Benjamin B. Ridgway is a Visiting Lecturer of Chinese Studies at the University of Illinois, Champaign-Urbana, investigating the intersections between geographical and literary discourses during the Song dynasty. Previously he taught Chinese language and literature at Middlebury College and Valparaiso University. He recently published an article on Su Shi's song lyrics as a poetry of national loss in the early Southern Song in CLEAR. He is completing a manuscript on the themes of travel and displacement in Su Shi's song lyrics entitled From the Banquet to the Border: Landscape and Literati Identity in Chinese Song Lyrics at the Turn of the Twelfth Century.

Posted by zzhu at 05:03 AM

October 03, 2013

Michigan in Beijing 2013

The University of Michigan and the Beijing Alumni Club cordially invite you to our annual "Go Blue" evening for Michigan alumni and friends. Event program will include remarks on U-M students, faculty and collaborations in China, featuring:

James Wooliscroft, MD
Dean of Medical School, Lyle C. Roll Professor of Medicine

Yi Isabelle Sun, MS '85, PhD '91
Memeber of U-M Provost Advisory Committee, Co-Founder/Executive VP of Hinacom Software and Technology

Richard Rogel, BBA '70
Special Representative of the University of Michigan

6:30 – 9:30 P.M.
Program at 7:15 P.M.

The Westin Beijing Chaoyang
3/F, Jinmao Ballroom
7 North Dongsanhuan Road

三层 金茂宴会厅

R.S.V.P. online by October 4

The reception is free to attend. Soft drinks, beer and wine, and canapes will be served. Enter the raffle for great Michigan gifts!

Questions? Contact Bin Zhao at zbin[at]umich[dot]edu or +1 734 615 6331

Local inquiries may be made to Ming Chen (MBA '09) at chenming.com[at]gmail[dot]com or Nathan Mair (BS '04, Pharm.D. '08) at nathanjmair[at]gmail[dot]com

Please share this information with fellow alumni and U-M friends.
We look forward to meeting you in Beijing on October 11!

Go Blue!

Posted by zzhu at 08:34 PM

October 02, 2013

A Thousand Graces: Freer’s Pilgrimage to the Buddhist Cave Temples at Longmen and his Collection of Chinese Art

October 20, 2013

Speakers: David Hogge, PhD, Head of Archives, Freer Gallery of Art and Arthur M. Sackler Gallery, Smithsonian Institution;
Daisy Yiyou Wang, PhD, Curator Chinese and East Asian Art Peabody Essex Museum, MA.

Lecture: 2:00 pm at the Detroit Institute of Arts, Marvin & Betty Danto Lecture Hall
Reception & Tours: 3:30 - 5:00 pm, at The Freer House, 71 East Ferry, Detroit, MI 48202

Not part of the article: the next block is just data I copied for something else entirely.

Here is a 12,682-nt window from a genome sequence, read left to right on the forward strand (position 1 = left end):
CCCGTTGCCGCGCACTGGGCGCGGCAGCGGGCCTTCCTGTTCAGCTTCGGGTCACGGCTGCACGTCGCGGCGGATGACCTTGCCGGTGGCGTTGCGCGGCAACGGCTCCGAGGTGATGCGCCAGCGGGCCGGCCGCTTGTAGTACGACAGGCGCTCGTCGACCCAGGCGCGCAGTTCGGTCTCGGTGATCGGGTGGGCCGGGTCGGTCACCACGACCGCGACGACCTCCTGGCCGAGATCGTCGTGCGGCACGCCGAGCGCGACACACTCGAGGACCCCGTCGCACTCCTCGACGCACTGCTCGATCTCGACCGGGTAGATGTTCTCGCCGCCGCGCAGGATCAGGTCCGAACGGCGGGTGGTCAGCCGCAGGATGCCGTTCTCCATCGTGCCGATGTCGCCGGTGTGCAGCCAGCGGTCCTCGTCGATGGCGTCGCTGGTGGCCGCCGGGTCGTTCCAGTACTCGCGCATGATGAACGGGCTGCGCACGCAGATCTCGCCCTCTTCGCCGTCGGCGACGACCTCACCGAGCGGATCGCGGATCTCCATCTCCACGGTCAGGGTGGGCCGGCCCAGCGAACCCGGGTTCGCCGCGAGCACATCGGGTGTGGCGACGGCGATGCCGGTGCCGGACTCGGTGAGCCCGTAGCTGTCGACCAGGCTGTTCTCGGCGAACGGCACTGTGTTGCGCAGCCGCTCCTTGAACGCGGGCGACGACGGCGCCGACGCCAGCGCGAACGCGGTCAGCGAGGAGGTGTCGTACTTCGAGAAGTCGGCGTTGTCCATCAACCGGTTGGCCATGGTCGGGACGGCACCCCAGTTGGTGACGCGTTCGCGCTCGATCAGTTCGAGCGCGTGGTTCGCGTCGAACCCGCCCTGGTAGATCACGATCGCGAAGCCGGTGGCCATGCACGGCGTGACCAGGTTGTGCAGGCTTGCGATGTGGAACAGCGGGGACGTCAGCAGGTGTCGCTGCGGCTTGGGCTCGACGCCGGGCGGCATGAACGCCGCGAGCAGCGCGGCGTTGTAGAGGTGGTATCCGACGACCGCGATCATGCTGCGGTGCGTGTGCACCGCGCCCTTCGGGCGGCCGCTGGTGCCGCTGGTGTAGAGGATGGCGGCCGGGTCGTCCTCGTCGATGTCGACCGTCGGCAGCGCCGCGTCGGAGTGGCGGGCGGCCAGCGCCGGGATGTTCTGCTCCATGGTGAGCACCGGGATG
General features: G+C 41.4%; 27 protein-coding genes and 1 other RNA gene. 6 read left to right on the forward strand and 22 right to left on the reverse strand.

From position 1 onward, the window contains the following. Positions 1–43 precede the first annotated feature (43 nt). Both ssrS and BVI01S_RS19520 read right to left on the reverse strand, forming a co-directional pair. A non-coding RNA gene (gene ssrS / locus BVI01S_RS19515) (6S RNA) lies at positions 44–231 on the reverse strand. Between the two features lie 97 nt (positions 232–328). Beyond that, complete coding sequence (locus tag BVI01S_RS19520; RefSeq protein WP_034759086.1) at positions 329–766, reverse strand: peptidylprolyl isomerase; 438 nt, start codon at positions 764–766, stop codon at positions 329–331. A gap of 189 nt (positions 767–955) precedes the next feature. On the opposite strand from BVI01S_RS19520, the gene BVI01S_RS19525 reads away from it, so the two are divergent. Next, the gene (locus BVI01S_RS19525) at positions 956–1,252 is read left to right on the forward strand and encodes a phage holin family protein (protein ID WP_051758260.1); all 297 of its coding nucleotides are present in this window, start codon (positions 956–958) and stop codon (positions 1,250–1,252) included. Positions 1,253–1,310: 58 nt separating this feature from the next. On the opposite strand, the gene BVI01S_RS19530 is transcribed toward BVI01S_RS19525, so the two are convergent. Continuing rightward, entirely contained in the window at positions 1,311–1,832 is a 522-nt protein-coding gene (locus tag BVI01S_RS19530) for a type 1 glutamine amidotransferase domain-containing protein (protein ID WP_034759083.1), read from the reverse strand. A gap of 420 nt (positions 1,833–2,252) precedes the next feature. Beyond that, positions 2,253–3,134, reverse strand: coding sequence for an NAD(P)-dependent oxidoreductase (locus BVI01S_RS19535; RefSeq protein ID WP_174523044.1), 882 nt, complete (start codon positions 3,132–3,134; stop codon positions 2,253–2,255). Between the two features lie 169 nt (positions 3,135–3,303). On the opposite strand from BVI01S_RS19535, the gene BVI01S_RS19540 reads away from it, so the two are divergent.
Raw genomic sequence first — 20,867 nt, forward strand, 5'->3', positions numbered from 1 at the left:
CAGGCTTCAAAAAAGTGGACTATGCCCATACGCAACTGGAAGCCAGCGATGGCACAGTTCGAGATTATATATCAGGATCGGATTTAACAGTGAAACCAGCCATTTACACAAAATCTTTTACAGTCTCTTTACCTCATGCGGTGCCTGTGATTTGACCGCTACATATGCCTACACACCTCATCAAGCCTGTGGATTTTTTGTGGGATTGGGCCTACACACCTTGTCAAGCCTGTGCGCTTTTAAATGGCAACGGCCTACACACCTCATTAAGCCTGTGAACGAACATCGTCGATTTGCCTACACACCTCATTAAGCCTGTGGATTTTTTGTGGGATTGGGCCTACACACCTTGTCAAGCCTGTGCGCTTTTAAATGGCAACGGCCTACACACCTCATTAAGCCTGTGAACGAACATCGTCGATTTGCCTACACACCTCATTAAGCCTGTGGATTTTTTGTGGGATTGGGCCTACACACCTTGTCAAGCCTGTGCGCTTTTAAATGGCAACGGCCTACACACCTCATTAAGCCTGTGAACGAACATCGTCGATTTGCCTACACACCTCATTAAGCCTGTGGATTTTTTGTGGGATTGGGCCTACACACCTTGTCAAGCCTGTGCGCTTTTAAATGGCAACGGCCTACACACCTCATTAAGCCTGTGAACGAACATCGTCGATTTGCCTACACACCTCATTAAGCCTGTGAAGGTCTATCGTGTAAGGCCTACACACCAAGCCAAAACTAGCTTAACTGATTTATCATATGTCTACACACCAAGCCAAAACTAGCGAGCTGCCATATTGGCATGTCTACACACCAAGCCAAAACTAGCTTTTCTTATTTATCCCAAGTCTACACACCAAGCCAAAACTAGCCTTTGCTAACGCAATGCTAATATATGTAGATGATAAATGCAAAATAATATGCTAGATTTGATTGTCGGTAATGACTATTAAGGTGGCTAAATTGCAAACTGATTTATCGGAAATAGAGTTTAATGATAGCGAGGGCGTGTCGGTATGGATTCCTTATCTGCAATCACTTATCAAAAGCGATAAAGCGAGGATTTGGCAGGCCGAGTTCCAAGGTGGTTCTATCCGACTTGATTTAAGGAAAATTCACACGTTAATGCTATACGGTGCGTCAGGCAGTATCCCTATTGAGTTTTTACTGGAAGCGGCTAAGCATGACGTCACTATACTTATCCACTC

Detailed event can be found at: http://mpsi.wayne.edu/freer-events.php

Posted by zzhu at 06:09 PM

Fall 2013 CCS Noon Lecture Series - Tze-Lan Sang

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Tze-Lan Sang
Professor of Chinese Literature and Media Studies
Michigan State University

Globalization and Taiwanese Women's Documentaries

October 8, 2013
Tuesday 12 noon to 1:00 pm
Room 1636 School of Social Work Building
1080 South University

In an age of globalization characterized by uneven development and flexible accumulation, documentary filmmakers all over the world have found significant issues to investigate and critique. Documentary filmmaking in Taiwan is no exception to the current phenomenon, having confronted issues ranging from industries and markets to the human and environmental costs of development. In this regard, female documentarists’ contribution deserves a special examination--how have they dealt with complex issues at the intersection of gender, class, regional and other politics in the global era?

Posted by zzhu at 05:53 PM

Chinglish - A student production of the play by David Henry Hwang

"Chinglish is a sharp and relevant comedy about the challenges of communication across languages and culture. It's about the struggle to connect as people, and the universal human desire to understand and be understood. The play follows an American businessman who's desperately seeking to land a lucrative business deal in China's booming economic market. After many misunderstandings, shady arrangements, and an affair with a secretive Chinese woman, he learns that there is much to be lost, and found, in translation."

The live performances will take place at:
Video Studio, Duderstadt Center,
2281 Bonisteel Blvd.
Ann Arbor, MI 48109

Thursday, October 3, 2013, 7pm
Friday, October 4, 7pm
Saturday, October 5, 2pm
Saturday, October 5, 7pm

FREE to public.
Seats are first come, first served.

Posted by zzhu at 05:16 PM

October 01, 2013

A2KIFF 2013: Ann Arbor Korean Independent Film Festival - Dooman River (2009)

Host Department: Nam Center for Korean Studies, U-M
Date: 10/05/2013
Time: 8:00PM
Location: Michigan Theater

Free and open to the public.

Chang-ho lives on the China side, while Jeong-jin lives on the North Korea side. Because of the known reason, more and more North Korean refugees are trying to reach the outside world. Dooman River quite naturally, has become the first hurdle for the refugees to cross. Through an unexpected circumstances, Chang-ho and Jeong-jin met up, and have become good friends. Through the misunderstanding of each other, disbelief and vengeance, they have grown to appreciate friendship, sincerity and respect between each other. Dooman River has inherited a lot of pains and sacrifices, but the genuine relationship developed by Chang-ho and Jeong-jin has shed the light of hope for a better future.

Awards and Invitations
Paris Cinema (2010)
Singapore International Film Festival (2010)
Hong Kong International Film Festival (2010)
Berlin International Film Festival (2010) Youth Jury Generation 14-plus

"Dooman River" is a coproduction between South Korea and France. Directed by Zhang Lu. 89 minutes.

Cosponsored by the Department of Screen Arts and Cultures.

Posted by zzhu at 06:04 PM